But in this video were testimonies from the people who had been intimately involved in such things. There were also handouts passed out that night with further statistics and testimonies. Three stories still stand out most vividly in my mind. A child (now an adult) in the UK who approached a police man in a public square and told him that she had been molested and raped by her family's coven (who called themselves 'witches' not 'wiccans') during their Halloween celebration as part of her introduction into their 'priesthood'. He didn't believe her and there was no follow up. A woman recounting how she ran from her satanic coven when they asked her to bear that years sacrificial baby. Apparently in that satanic group female members would conceive, carry, and bear a baby without seeing a doctor or official so that the baby would be born 'off the books' so to speak. That way, when they were sacrificed on Halloween, which they celebrated as 'Satan's birthday', no one would know the baby was missing, no one would expect a murder because no one expected a life. According to the information provided that night (and that I've seen many times since), the practice isn't uncommon. Finally, the one that made the most impact upon me, was the man, now a Christian, who recounted his ascension to the hereditary priesthood within the satanic occult group he had been born into. When he was a child, a few days before Halloween, he and a girl were taken to a van and kept there until Halloween, repeatedly sexually assaulted by their adult 'keeper' and made to have sex with each other as well. On Halloween night they were separated and when the soon-to-be boy priest was brought before the group, the girl was bound on the alter. The head priest slit her throat, and the boy was given some of her blood, collected in a ritual chalice, to drink.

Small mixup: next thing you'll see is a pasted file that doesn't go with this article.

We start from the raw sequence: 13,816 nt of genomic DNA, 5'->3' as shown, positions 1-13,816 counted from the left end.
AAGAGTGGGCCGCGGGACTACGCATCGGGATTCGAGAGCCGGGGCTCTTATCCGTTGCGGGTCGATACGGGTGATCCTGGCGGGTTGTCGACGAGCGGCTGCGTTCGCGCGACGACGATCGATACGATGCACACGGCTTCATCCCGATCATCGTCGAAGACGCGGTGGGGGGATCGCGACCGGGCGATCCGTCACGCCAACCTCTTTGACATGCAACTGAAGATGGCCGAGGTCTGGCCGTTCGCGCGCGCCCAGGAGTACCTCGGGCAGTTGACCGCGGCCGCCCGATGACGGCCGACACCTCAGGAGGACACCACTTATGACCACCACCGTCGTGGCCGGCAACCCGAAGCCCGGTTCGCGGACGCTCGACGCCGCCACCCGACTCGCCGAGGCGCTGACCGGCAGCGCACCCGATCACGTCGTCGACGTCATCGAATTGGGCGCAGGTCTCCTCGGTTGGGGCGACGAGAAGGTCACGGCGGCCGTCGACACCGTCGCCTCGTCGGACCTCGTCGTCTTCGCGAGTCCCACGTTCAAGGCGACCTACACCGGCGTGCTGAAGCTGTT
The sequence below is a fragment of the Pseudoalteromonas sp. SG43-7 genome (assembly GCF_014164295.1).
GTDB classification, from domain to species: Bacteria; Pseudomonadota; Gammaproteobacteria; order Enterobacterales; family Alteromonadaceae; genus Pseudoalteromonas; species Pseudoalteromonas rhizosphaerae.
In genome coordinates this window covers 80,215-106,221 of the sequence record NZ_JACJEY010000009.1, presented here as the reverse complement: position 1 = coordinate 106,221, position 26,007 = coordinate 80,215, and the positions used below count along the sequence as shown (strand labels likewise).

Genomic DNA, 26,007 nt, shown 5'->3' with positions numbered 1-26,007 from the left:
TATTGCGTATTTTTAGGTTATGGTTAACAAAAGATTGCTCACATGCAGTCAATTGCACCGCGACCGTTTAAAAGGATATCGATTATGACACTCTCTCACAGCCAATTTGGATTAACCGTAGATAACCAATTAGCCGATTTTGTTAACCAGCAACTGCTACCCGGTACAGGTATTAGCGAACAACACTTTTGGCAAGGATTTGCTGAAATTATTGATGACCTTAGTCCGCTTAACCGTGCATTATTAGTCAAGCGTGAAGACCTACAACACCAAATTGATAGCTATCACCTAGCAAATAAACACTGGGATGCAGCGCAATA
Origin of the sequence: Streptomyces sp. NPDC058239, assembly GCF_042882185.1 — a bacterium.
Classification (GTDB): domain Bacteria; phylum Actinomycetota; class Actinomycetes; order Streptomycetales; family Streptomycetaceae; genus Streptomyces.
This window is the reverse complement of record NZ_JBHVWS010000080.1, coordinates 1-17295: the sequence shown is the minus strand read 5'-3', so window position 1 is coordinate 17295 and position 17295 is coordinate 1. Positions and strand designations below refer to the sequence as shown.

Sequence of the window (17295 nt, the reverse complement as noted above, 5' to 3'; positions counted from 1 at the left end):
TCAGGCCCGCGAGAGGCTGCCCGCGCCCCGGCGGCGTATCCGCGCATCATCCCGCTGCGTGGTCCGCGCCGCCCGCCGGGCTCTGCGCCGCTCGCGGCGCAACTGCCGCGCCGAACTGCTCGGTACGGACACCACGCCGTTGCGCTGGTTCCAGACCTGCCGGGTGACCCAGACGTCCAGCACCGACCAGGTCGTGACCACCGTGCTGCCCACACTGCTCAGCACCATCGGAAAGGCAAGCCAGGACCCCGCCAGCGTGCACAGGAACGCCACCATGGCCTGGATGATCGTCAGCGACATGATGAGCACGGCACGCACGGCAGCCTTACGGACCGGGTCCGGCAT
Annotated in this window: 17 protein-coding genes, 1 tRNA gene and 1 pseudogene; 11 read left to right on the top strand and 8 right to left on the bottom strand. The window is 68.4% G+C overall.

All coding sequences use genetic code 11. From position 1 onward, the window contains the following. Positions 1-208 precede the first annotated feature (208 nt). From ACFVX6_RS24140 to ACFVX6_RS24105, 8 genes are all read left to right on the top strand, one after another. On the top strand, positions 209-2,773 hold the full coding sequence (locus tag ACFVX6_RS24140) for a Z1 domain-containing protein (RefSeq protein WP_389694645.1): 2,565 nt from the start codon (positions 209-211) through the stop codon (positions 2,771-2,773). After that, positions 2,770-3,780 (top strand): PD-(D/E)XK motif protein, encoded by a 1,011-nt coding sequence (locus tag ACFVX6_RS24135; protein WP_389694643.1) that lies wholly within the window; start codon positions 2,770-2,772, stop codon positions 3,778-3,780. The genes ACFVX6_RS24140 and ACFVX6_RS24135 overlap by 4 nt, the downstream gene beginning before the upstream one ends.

The reason why this one stuck with me was not actually the extreme detail or graphic nature of it. I, even at the time, was familiar enough with what 'sacrifice' meant that I had a perfectly good understanding of what 'human sacrifice' may or may not include. The graphic detail of his recount hit me no harder, realistically, than did any other story of human torture and/or sacrifice. What struck me, and stays with me to this day, was what he said afterwards. He said that he feels betrayed by society, that every year at Halloween he feels victimized again, betrayed by a society that pretends Halloween is nothing but fun and games, that promotes it to children and uses the 'ghoulish' nature of it to sell costumes, candy, and trinkets. He feels that the real Halloween, a night of pain, death, and occult/pagan religious ceremonies, is being hidden from the world by the 'secular' acceptance of Halloween. He asked that we not participate, that we not help society and businesses to keep victims silent by covering up what Halloween really means to so many people.